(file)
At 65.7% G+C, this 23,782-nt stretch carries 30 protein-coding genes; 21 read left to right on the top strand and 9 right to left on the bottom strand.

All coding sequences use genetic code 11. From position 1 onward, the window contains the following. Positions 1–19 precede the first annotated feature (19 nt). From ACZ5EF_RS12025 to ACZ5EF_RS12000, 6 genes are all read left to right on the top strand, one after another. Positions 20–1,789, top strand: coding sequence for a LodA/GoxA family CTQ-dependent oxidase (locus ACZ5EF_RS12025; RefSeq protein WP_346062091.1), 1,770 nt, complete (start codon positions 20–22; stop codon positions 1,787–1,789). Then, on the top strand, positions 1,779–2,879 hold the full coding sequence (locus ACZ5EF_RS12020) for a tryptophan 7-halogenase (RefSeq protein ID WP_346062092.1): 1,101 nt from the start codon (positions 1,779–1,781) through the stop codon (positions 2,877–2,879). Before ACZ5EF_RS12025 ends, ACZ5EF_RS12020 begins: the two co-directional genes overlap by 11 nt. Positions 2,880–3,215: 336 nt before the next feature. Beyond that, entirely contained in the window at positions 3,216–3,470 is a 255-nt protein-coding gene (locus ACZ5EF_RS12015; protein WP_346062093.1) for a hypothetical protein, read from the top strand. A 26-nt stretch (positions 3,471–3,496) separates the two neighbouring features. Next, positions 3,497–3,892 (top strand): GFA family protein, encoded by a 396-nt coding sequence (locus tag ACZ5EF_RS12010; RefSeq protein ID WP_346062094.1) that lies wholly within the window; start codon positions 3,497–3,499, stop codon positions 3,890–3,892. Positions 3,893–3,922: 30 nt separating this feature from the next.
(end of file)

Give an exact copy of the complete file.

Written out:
At 65.7% G+C, this 23,782-nt stretch carries 30 protein-coding genes; 21 read left to right on the top strand and 9 right to left on the bottom strand.

All coding sequences use genetic code 11. From position 1 onward, the window contains the following. Positions 1–19 precede the first annotated feature (19 nt). From ACZ5EF_RS12025 to ACZ5EF_RS12000, 6 genes are all read left to right on the top strand, one after another. Positions 20–1,789, top strand: coding sequence for a LodA/GoxA family CTQ-dependent oxidase (locus ACZ5EF_RS12025; RefSeq protein WP_346062091.1), 1,770 nt, complete (start codon positions 20–22; stop codon positions 1,787–1,789). Then, on the top strand, positions 1,779–2,879 hold the full coding sequence (locus ACZ5EF_RS12020) for a tryptophan 7-halogenase (RefSeq protein ID WP_346062092.1): 1,101 nt from the start codon (positions 1,779–1,781) through the stop codon (positions 2,877–2,879). Before ACZ5EF_RS12025 ends, ACZ5EF_RS12020 begins: the two co-directional genes overlap by 11 nt. Positions 2,880–3,215: 336 nt before the next feature. Beyond that, entirely contained in the window at positions 3,216–3,470 is a 255-nt protein-coding gene (locus ACZ5EF_RS12015; protein WP_346062093.1) for a hypothetical protein, read from the top strand. A 26-nt stretch (positions 3,471–3,496) separates the two neighbouring features. Next, positions 3,497–3,892 (top strand): GFA family protein, encoded by a 396-nt coding sequence (locus tag ACZ5EF_RS12010; RefSeq protein ID WP_346062094.1) that lies wholly within the window; start codon positions 3,497–3,499, stop codon positions 3,890–3,892. Positions 3,893–3,922: 30 nt separating this feature from the next.